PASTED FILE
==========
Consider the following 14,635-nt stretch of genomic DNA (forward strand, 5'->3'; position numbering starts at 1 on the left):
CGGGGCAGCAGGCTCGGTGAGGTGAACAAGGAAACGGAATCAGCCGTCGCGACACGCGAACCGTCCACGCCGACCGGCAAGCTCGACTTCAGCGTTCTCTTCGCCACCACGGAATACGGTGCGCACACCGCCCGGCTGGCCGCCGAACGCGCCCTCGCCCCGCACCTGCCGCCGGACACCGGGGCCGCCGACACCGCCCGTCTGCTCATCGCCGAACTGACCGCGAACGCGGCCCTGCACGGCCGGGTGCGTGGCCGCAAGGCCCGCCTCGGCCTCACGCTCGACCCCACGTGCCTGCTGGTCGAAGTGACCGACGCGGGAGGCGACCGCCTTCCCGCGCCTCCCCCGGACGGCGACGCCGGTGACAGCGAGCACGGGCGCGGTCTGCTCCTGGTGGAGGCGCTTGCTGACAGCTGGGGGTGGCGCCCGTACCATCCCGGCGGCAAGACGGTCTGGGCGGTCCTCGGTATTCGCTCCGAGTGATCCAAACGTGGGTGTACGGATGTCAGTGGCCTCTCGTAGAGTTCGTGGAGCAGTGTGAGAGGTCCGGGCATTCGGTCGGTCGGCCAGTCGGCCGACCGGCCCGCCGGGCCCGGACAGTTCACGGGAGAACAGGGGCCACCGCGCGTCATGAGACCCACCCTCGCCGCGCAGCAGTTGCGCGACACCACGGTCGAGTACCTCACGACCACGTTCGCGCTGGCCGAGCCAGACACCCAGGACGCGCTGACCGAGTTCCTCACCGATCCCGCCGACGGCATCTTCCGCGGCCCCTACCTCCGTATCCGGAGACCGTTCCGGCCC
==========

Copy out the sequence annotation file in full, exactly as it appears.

Consider the following 14,635-nt stretch of genomic DNA (forward strand, 5'->3'; position numbering starts at 1 on the left):
CGGGGCAGCAGGCTCGGTGAGGTGAACAAGGAAACGGAATCAGCCGTCGCGACACGCGAACCGTCCACGCCGACCGGCAAGCTCGACTTCAGCGTTCTCTTCGCCACCACGGAATACGGTGCGCACACCGCCCGGCTGGCCGCCGAACGCGCCCTCGCCCCGCACCTGCCGCCGGACACCGGGGCCGCCGACACCGCCCGTCTGCTCATCGCCGAACTGACCGCGAACGCGGCCCTGCACGGCCGGGTGCGTGGCCGCAAGGCCCGCCTCGGCCTCACGCTCGACCCCACGTGCCTGCTGGTCGAAGTGACCGACGCGGGAGGCGACCGCCTTCCCGCGCCTCCCCCGGACGGCGACGCCGGTGACAGCGAGCACGGGCGCGGTCTGCTCCTGGTGGAGGCGCTTGCTGACAGCTGGGGGTGGCGCCCGTACCATCCCGGCGGCAAGACGGTCTGGGCGGTCCTCGGTATTCGCTCCGAGTGATCCAAACGTGGGTGTACGGATGTCAGTGGCCTCTCGTAGAGTTCGTGGAGCAGTGTGAGAGGTCCGGGCATTCGGTCGGTCGGCCAGTCGGCCGACCGGCCCGCCGGGCCCGGACAGTTCACGGGAGAACAGGGGCCACCGCGCGTCATGAGACCCACCCTCGCCGCGCAGCAGTTGCGCGACACCACGGTCGAGTACCTCACGACCACGTTCGCGCTGGCCGAGCCAGACACCCAGGACGCGCTGACCGAGTTCCTCACCGATCCCGCCGACGGCATCTTCCGCGGCCCCTACCTCCGTATCCGGAGACCGTTCCGGCCC